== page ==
The opioid epidemic in the United States has garnered widespread attention and substantial investments in prevention over the last decade as the number of opioid overdoses rose exponentially. The age-adjusted rate of overdose deaths increased by 9.6% from 2016 to 2017, resulting in 47 600 opioid-related overdose deaths in 2017.1 An increase in suicide deaths during the same time period mirrors the trend in opioid overdose deaths, yet it has received less national attention. The 47 173 suicide deaths in 2017 represent a 33% increase and the largest annual increase since 1999.2,3 Emerging data indicate that the increases in opioid overdose and suicide are interconnected,4 but strategies that address the intersections between opioid use, overdose, and suicide have been largely unexamined.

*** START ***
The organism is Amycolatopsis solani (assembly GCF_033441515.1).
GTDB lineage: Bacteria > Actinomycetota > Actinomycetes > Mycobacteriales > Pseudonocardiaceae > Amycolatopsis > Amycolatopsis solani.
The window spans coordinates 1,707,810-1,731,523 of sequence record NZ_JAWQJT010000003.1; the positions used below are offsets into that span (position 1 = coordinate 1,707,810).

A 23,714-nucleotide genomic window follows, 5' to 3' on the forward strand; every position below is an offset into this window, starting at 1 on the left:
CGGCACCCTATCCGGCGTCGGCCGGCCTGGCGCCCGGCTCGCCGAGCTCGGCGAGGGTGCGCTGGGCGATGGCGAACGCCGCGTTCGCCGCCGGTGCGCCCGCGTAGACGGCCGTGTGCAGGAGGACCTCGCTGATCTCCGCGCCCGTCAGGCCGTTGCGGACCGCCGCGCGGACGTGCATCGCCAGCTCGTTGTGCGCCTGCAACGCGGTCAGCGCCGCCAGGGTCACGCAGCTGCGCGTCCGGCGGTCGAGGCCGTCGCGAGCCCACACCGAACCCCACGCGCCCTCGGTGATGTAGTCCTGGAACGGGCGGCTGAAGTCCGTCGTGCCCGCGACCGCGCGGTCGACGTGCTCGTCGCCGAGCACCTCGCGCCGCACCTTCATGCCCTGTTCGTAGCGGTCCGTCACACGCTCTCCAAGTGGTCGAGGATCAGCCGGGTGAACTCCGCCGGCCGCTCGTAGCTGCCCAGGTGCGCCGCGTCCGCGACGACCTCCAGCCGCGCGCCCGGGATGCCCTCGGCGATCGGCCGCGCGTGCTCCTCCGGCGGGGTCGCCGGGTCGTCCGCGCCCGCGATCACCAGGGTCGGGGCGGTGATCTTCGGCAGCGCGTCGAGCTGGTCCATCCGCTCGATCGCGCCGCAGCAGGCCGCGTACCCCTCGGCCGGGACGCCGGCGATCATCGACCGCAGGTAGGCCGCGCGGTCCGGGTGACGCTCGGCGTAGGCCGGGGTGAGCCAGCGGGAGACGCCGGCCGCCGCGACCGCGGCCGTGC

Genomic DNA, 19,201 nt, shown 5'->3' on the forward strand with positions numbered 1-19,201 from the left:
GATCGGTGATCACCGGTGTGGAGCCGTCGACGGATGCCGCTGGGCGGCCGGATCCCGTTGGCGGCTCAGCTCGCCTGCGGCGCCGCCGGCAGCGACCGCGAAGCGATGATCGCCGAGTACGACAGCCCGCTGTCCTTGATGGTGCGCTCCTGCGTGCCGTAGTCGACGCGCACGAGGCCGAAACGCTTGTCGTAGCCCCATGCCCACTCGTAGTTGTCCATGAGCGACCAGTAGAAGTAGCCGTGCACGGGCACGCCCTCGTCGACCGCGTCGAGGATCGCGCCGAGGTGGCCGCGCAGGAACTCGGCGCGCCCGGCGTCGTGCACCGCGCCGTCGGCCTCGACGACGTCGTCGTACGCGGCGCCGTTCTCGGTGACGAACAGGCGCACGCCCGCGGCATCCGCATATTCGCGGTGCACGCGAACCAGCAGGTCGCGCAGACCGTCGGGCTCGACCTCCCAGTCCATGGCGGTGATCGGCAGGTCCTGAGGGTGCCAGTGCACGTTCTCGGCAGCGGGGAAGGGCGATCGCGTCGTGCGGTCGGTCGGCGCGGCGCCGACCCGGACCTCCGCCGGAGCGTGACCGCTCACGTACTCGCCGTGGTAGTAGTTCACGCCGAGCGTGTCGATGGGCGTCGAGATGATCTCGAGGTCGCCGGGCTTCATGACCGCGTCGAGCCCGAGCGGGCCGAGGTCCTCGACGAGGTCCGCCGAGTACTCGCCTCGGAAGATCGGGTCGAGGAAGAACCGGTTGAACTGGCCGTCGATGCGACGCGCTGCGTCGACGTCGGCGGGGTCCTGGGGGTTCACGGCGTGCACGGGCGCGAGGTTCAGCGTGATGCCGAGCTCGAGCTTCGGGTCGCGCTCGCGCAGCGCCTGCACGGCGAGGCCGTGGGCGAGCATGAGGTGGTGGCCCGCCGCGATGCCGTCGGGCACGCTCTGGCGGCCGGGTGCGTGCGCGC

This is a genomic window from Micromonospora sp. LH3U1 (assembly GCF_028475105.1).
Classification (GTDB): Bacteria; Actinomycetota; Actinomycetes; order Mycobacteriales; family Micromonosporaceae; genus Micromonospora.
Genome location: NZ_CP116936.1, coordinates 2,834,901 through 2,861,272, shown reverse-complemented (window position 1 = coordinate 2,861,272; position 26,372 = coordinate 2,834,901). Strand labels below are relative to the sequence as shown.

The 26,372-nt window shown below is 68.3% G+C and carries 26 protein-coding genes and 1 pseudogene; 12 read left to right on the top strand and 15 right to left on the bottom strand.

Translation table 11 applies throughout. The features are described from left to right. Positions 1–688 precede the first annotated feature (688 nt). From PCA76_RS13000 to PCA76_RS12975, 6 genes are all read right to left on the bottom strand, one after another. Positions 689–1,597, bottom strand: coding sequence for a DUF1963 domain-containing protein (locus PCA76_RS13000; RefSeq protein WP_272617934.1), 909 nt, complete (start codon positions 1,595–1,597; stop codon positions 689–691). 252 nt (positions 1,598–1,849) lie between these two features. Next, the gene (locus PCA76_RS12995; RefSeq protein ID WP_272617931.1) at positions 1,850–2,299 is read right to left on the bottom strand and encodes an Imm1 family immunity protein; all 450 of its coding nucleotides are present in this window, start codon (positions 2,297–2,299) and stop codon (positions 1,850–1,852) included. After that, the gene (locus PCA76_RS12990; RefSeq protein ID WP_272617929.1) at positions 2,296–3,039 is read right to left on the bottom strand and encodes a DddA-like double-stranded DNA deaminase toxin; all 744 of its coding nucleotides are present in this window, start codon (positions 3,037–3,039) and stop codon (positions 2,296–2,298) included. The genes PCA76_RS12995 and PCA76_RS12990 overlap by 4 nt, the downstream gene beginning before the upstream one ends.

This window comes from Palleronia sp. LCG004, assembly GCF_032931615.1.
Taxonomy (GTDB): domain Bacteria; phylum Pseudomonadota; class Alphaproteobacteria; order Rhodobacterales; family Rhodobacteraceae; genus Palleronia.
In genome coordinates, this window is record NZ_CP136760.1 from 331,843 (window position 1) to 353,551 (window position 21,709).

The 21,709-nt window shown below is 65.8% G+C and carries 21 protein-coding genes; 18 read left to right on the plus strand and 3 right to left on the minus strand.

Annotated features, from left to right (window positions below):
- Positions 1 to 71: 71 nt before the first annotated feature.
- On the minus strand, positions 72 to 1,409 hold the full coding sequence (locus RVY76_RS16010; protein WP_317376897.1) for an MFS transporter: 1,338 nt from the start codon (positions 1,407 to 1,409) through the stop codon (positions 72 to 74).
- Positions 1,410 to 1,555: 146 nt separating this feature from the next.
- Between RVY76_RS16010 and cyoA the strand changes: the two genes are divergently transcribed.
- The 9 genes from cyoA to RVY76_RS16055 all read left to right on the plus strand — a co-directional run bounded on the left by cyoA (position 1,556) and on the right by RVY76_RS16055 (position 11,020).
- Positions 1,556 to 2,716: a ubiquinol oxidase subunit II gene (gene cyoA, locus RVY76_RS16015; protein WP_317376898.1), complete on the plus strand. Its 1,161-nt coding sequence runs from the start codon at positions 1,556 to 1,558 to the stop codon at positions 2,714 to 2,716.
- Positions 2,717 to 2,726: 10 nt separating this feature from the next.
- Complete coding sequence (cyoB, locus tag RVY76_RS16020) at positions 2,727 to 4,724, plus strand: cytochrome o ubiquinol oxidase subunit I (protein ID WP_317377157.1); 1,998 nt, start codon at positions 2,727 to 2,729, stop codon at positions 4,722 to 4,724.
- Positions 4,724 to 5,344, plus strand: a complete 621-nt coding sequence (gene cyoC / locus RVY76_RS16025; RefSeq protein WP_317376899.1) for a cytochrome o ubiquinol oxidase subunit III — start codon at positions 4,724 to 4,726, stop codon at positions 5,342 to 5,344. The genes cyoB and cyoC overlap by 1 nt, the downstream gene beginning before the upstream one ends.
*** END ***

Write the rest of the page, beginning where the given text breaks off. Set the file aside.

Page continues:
Both opioid overdose and suicide are serious and preventable public health issues. Sometimes collectively referred to as “diseases of despair,”5 they share several risk and protective factors and are closely interrelated. Individuals who experience a nonfatal opioid overdose face a significantly greater risk of later dying by suicide.6 According to the Substance Abuse and Mental Health Services Administration, opiates are present in 20% of suicide deaths in the United States.7 This interconnection points to the potential benefits of collaboration and coordination between opioid prevention and suicide prevention efforts, and it offers an opportunity for states to leverage the infrastructure built around the opioid response to comprehensively address suicide and overdose prevention.